Sportsmen’s Coalition Gains Momentum in Fight Against Oregon’s Measure 114

Contact: Keely Hopkins, Manager, Pacific States & Firearm Policy

  • The Sportsmen Opposed to Gun Violence, a growing coalition of nearly 20 national and state organizations, is gaining momentum in Oregon and recently launched a radio and digital ad campaign to inform voters about the impacts the measure will have if passed.
  • If passed, Measure 114 would ban standard capacity magazines capable of holding more than 10 rounds and would require an exhaustive permitting process to purchase a firearm. The measure also has the potential to shut down the sale of all firearms, and ultimately the critical conservation funding their sales provides through the Pittman-Robertson Act.
  • The Congressional Sportsmen’s Foundation and Oregon Hunters Association are leading the sportsmen’s opposition to Measure 114, with the fate of the measure to be determined by voters in November.

Why It Matters: Oregon’s law-abiding hunters and shooters have long played a vital role in funding conservation and wildlife management efforts throughout the state. Under the American System of Conservation Funding (ASCF), a unique “user pays – public benefits” structure, Oregon’s sportsmen and women generate tens of millions of dollars each year for the Oregon Department of Fish & Wildlife. These funds are generated through license sales and a 10-11% federal excise tax on sporting-related goods, including firearm purchases. If passed, Measure 114, would impact conservation funding in the state by decreasing the tax revenue available for wildlife management and conservation.

The sportsmen’s community is banding together to push back against Oregon’s ballot Measure 114 and has gained momentum in their effort to inform voters about the severe impacts the initiative will have on recreational shooting, hunting, and conservation funding. The growing coalition, Sportsmen Opposed to Gun Violence, now has nearly 20 organizations that have all committed to protecting Oregon’s conservation funding and the state’s rich outdoor heritage. Last week, the coalition launched a digital ad campaign to ensure that sportsmen and women across the state know of the devastating effects that Measure 114 would have if passed, and will also be launching radio ads this week.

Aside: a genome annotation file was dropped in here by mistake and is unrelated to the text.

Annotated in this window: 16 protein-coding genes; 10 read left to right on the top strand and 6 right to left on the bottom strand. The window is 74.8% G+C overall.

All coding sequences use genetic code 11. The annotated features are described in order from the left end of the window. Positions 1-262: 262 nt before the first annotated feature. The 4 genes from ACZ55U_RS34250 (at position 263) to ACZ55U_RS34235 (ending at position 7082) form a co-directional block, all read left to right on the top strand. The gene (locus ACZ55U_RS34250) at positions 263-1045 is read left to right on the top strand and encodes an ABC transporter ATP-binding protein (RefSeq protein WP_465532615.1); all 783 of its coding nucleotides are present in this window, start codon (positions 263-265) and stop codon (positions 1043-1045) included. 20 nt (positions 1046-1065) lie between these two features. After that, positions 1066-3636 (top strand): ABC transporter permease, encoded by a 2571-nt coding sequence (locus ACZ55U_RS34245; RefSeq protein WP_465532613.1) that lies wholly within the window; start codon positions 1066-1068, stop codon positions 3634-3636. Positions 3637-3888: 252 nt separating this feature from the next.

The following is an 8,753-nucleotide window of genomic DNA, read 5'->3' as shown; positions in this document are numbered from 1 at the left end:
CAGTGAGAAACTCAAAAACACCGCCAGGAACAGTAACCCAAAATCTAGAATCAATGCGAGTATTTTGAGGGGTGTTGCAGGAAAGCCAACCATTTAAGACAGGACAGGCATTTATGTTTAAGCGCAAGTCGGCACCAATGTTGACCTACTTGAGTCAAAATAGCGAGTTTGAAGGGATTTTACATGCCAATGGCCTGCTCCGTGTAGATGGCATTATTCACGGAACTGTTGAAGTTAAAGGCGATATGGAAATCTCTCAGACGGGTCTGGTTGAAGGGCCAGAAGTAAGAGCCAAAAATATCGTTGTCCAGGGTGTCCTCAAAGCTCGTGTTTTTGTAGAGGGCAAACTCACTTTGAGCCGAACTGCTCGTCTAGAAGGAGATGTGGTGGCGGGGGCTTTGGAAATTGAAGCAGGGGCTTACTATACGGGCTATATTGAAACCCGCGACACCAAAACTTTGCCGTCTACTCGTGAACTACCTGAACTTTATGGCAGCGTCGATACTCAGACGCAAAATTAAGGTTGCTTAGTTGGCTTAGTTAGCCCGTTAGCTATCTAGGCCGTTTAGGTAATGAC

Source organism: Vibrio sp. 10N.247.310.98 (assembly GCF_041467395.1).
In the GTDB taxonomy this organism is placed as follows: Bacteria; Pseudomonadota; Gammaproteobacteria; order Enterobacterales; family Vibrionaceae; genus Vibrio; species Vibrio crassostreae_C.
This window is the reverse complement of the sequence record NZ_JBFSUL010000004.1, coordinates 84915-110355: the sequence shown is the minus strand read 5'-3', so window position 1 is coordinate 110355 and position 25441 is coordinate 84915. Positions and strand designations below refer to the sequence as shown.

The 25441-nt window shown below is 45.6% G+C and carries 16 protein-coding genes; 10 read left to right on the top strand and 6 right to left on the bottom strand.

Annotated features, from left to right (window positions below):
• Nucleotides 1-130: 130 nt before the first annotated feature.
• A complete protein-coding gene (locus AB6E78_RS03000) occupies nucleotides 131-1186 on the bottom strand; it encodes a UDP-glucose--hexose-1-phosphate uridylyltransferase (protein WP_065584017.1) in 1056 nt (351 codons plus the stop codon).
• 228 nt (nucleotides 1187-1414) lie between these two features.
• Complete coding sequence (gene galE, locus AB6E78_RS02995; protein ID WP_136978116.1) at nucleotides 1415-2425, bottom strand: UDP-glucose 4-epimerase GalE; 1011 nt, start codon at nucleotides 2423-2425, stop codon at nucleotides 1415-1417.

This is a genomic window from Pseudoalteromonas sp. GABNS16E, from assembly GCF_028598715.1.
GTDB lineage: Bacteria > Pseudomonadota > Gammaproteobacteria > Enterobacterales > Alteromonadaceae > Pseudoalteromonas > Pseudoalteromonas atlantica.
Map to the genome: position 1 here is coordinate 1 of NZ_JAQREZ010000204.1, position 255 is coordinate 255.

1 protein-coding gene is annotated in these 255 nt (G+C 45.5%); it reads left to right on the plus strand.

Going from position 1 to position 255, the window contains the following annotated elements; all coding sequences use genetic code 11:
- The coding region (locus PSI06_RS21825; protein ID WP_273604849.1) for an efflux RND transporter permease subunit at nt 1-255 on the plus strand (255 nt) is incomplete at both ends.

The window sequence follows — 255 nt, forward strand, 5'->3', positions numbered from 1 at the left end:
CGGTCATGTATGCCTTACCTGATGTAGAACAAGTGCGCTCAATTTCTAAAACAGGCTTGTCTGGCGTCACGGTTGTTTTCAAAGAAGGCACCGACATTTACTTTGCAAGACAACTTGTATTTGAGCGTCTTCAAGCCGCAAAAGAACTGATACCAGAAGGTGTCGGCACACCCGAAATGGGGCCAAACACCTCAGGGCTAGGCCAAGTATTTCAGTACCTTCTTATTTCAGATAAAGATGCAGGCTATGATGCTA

Measure 114, if passed, would ban standard capacity magazines capable of holding more than 10 rounds and would establish an exhaustive permit process to purchase a firearm. In order to obtain the permit, Oregon’s hunters and recreational shooters would be required to take a yet-to-be-established firearm training course that is offered by law enforcement or law enforcement certified instructors. Without a permitting system or in-person training course established, and without funding to implement these requirements, Measure 114 will likely shut down all gun sales in Oregon. Even once established, the lengthy permitting process and training requirements will place additional burdens and costs on new hunters and shooters, raising concerns about the impact it will have on R3 efforts and future hunter participation numbers.

Joining the fight to protect outdoor recreation in Oregon, the sportsmen’s coalition is comprised of the following organizations: Congressional Sportsmen’s Foundation, Oregon Hunters Association, Rocky Mountain Elk Foundation, Sportsmen’s Alliance, National Shooting Sports Foundation, Safari Club International, Mule Deer Foundation, Dallas Safari Club, National Deer Association, Oregon United Sporting Dogs Association, Oregon Trappers Association, Hunting Works for Oregon, National Trappers Association, Furtakers of America, Oregon Angler Alliance, Oregon Outdoor Council, and Oregon Wild Sheep Foundation. The coalition has also received support from numerous other financial supporters and Pac/West is donating their services to manage the campaign as an in-kind contribution.  More information on the coalition and the initiative can be found at www.SportsmenNo114.org.

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Studies conducted at both the state and federal level have found that the number of hunters and trappers have been on a generally declining trend over the past several decades. To increase recruitment, retention, and reactivation (R3) of hunters and trappers, which initiative do you think would have the greatest impact?

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